Baintha Brakk

Baintha Brakk (بائنتھا براک‎)

Karakoram range, Ghizer district, Gilgit Baltistan, Pakistan

Located in Gilgit-Baltistan, Pakistan, Baintha Brakk, also referred to as The Ogre, is a steep, craggy mountain that’s known for being one of the most difficult peaks to climb.

Its closest neighboring peaks are Baintha Brakk II, Latok I, and Latok III to the southeast of Baintha Brakk. A little further away and to the west is Sosbun Brakk.

Country: Pakistan

State/Province: Gilgit-Baltistan

Mountain Range: Panmah Karakoram

Parents: Panmah Muztagh, Karakoram

Elevation: 23,901 feet / 7,285 meters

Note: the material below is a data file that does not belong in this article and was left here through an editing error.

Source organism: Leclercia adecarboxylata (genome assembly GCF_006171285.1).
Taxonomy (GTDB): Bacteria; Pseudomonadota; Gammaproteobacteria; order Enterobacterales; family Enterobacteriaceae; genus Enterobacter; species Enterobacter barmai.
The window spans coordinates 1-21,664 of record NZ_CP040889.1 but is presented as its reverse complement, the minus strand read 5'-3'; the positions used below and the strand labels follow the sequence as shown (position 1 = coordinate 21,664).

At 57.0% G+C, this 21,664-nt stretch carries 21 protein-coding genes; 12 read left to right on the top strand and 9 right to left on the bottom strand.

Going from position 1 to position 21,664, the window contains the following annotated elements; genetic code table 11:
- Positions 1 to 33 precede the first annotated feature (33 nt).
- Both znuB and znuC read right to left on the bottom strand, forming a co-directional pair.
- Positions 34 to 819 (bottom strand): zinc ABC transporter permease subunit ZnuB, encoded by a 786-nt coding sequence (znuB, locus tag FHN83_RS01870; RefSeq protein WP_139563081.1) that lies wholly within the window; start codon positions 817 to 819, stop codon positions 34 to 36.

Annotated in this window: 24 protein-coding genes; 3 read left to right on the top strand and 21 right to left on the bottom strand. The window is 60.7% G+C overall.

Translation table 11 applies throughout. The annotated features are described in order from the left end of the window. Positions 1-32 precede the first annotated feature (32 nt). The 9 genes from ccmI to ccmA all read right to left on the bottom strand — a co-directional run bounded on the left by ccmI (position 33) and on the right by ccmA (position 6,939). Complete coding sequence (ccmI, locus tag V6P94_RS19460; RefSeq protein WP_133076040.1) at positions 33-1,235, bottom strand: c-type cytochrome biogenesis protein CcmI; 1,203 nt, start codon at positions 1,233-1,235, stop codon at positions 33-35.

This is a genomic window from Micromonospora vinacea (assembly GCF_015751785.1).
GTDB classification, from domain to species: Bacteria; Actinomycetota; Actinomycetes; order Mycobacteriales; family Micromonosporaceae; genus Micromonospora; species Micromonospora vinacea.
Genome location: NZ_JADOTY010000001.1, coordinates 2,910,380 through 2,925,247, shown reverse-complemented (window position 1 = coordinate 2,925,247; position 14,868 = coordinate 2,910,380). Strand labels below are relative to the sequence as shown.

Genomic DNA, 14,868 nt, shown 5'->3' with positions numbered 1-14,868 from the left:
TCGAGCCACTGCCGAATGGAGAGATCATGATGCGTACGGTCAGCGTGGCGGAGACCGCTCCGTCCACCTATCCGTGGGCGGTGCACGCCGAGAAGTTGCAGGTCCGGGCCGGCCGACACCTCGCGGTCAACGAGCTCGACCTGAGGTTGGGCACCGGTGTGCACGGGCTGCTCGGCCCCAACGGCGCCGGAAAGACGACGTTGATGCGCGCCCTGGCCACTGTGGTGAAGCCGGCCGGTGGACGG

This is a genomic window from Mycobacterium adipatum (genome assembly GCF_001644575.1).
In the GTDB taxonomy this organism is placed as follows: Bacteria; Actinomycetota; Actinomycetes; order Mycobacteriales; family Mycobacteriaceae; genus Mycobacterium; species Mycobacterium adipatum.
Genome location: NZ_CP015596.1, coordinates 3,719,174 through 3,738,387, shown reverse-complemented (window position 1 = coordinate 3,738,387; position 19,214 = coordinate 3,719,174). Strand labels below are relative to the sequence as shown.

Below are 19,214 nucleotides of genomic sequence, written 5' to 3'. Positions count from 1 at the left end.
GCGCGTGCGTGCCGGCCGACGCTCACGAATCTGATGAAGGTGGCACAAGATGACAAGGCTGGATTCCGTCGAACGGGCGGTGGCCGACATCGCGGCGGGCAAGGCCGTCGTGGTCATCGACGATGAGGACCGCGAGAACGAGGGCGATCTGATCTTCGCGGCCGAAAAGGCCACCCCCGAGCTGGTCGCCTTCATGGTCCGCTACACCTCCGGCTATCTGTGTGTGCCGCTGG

Prominence6,204 feet / 1,891 meters

First Ascent: July 13, 1977, by Doug Scott and Chris Bonington

Fun Fact: Baintha Brakk is the 86th highest peak in the world.

Plant Life: While it’s unlikely you’ll find the rugged Ogre teaming with life, there is greenery in the Karakoram region. Junipers can be found in the higher elevations of the Karakoram mountains, while Artemisia shrubs are common on the lower slopes. At the 3,000 meter level, willow, oleander, and poplar grow along the waterways.

Animal Life: The Karakoram are home to snow leopards, brown bears, lynx, kiangs, Siberian ibex, Marco Polo sheep, Ladakh urials, markhors, and wild yaks.

Bird Life: Birds common to the Karakoram area include Himalayan griffons, golden eagles, and lammergeiers.

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